The idea is to replace the use of e.g. Task.Delay with an abstraction, the TimeProvider, that in production is represented by the TimeProvider.System, which just uses the real Task.Delay. During testing it is now possible to pass in ManualTimeProvider, which allows the test to control the progress of time, making it possible to skip ahead, e.g. 10 minutes, and also pause time, leading to fast and predictable tests.

As an example, let us test the "Stuff Service" below that performs specific tasks every 10 seconds with an additional 1-second delay. We have two versions, one that uses the standard types in .NET, and one that uses the TimeProvider.

// Version of stuff service that uses the built in DateTimeOffset, PeriodicTimer, and Task.Delay
public class StuffService
{
  private static readonly TimeSpan doStuffDelay = TimeSpan.FromSeconds(10);
  private readonly List<DateTimeOffset> container;

  public StuffService(List<DateTimeOffset> container)
  {
    this.container = container;
  }
  
  public async Task DoStuff(CancellationToken cancelllationToken)
  {
    using var periodicTimer = new PeriodicTimer(doStuffDelay);
    
    while (await periodicTimer.WaitForNextTickAsync(cancellationToken))
    {      
      await Task.Delay(TimeSpan.FromSeconds(1));
      container.Add(DateTimeOffset.UtcNow);
    }
  }
}

// Version of stuff service that uses the built-in TimeProvider
public class StuffServiceUsingTimeProvider
{
  private static readonly TimeSpan doStuffDelay = TimeSpan.FromSeconds(10);
  private readonly TimeProvider timeProvider;
  private readonly List<DateTimeOffset> container;

  public StuffServiceUsingTimeProvider(TimeProvider timeProvider, List<DateTimeOffset> container)
  {
    this.timeProvider = timeProvider;
    this.container = container;
  }
  
  public async Task DoStuff(CancellationToken cancelllationToken)
  {
    using var periodicTimer = timeProvider.CreatePeriodicTimer(doStuffDelay);
    
    while (await periodicTimer.WaitForNextTickAsync(cancellationToken))
    {      
      await timeProvider.Delay(TimeSpan.FromSeconds(1));
      container.Add(timeProvider.GetUtcNow());
    }
  }
}

The test, using xUnit and FluentAssertions, could look like this:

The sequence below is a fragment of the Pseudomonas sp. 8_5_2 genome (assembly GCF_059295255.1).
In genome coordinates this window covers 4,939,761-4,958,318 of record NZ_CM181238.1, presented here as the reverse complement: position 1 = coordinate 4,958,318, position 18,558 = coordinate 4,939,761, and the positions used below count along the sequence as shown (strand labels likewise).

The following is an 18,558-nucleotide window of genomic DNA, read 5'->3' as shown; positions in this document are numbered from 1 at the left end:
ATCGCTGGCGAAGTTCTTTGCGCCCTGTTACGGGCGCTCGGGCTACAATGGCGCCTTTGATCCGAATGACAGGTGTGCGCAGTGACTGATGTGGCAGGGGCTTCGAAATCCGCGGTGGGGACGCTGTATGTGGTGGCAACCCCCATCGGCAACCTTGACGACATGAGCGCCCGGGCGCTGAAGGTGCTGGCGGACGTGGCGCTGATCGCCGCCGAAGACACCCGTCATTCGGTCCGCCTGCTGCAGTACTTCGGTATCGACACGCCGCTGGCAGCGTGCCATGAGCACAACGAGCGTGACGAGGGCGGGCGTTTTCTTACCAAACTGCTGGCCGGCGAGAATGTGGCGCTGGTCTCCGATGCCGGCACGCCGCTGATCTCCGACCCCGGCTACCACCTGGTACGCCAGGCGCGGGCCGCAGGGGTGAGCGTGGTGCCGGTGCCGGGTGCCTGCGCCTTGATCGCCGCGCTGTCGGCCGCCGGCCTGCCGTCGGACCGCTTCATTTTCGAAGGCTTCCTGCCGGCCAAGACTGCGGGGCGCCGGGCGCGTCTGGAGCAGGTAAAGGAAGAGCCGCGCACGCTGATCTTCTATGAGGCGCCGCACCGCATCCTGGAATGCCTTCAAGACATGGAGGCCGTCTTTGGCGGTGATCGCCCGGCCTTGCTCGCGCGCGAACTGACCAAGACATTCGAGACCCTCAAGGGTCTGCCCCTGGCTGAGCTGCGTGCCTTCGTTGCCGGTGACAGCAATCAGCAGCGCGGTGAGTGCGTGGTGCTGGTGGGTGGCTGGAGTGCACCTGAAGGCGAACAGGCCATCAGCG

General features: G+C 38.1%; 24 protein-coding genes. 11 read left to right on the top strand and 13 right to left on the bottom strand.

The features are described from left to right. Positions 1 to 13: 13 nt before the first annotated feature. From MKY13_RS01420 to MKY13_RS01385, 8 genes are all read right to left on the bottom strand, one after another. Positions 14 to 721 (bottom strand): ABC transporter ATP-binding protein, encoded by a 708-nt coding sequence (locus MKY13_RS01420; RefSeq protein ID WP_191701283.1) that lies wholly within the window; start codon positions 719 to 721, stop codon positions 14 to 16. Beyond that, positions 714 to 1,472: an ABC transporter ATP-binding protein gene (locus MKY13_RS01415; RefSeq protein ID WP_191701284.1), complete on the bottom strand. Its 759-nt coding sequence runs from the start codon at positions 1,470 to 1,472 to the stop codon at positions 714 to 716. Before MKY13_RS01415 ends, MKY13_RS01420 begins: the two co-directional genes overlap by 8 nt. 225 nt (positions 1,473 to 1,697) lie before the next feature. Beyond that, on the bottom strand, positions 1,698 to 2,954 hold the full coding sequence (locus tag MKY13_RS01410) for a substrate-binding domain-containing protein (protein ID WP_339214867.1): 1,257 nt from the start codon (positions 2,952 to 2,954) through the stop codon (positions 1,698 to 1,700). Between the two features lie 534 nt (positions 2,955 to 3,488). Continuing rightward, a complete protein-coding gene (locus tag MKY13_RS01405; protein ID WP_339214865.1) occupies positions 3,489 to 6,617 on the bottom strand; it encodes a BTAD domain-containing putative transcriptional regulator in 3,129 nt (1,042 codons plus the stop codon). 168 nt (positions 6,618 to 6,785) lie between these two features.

[Fact]
public void DoStuff_does_stuff_every_11_seconds()
{
  // Arrange
  var timeProvider = new ManualTimeProvider();
  var container = new List<DateTimeOffset>();  
  var sut = new StuffServiceUsingTimeProvider(timeProvider, container);
  
  // Act
  _ = sut.DoStuff(CancellationToken.None);
  timeProvider.ForwardTime(TimeSpan.FromSeconds(11));
  
  // Assert
  container
    .Should()
    .ContainSingle()
    .Which
    .Should()
    .Be(timeProvider.GetUtcNow());
}

This test will run in nanoseconds and is deterministic.

Compare that to the similar test below for StuffService that needs to wait for 11 seconds before it can safely assert that the expectation has been met.

[Fact]
public async Task DoStuff_does_stuff_every_11_seconds()
{
  // Arrange
  var container = new List<DateTimeOffset>();  
  var sut = new StuffService(container);
  
  // Act
  _ = sut.DoStuff(CancellationToken.None);
  await Task.Delay(TimeSpan.FromSeconds(11));
  
  // Assert
  container
    .Should()
    .ContainSingle()
    .Which
    .Should()
    .BeCloseTo(DateTimeOffset.UtcNow, precision: TimeSpan.FromMilliseconds(50));
}
Product Compatible and additional computed target framework versions.
.NET net5.0 was computed.  net5.0-windows was computed.  net6.0 is compatible.  net6.0-android was computed.  net6.0-ios was computed.  net6.0-maccatalyst was computed.  net6.0-macos was computed.  net6.0-tvos was computed.  net6.0-windows was computed.  net7.0 was computed.  net7.0-android was computed.  net7.0-ios was computed.  net7.0-maccatalyst was computed.  net7.0-macos was computed.  net7.0-tvos was computed.  net7.0-windows was computed.  net8.0 is compatible.  net8.0-android was computed.  net8.0-browser was computed.  net8.0-ios was computed.  net8.0-maccatalyst was computed.  net8.0-macos was computed.  net8.0-tvos was computed.  net8.0-windows was computed. 
.NET Core netcoreapp2.0 was computed.  netcoreapp2.1 was computed.  netcoreapp2.2 was computed.  netcoreapp3.0 was computed.  netcoreapp3.1 was computed. 
.NET Standard netstandard2.0 is compatible.  netstandard2.1 was computed. 
.NET Framework net461 was computed.  net462 was computed.  net463 was computed.  net47 was computed.  net471 was computed.  net472 was computed.  net48 was computed.  net481 was computed. 
MonoAndroid monoandroid was computed. 
MonoMac monomac was computed. 
MonoTouch monotouch was computed. 
Tizen tizen40 was computed.  tizen60 was computed. 
Xamarin.iOS xamarinios was computed. 
Xamarin.Mac xamarinmac was computed. 
Xamarin.TVOS xamarintvos was computed. 
Xamarin.WatchOS xamarinwatchos was computed. 
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Version Downloads Last updated
1.0.0 11,463 11/14/2023
1.0.0-rc.3 2,347 11/12/2023
1.0.0-rc.2 613 9/25/2023
1.0.0-rc.1 83 9/19/2023
1.0.0-preview.7 84 9/11/2023
1.0.0-preview.6 335 9/4/2023
1.0.0-preview.5 511 8/21/2023
1.0.0-preview.4 2,814 5/24/2023
1.0.0-preview.3 72 5/24/2023
1.0.0-preview.2 85 5/20/2023
1.0.0-preview.1 80 5/19/2023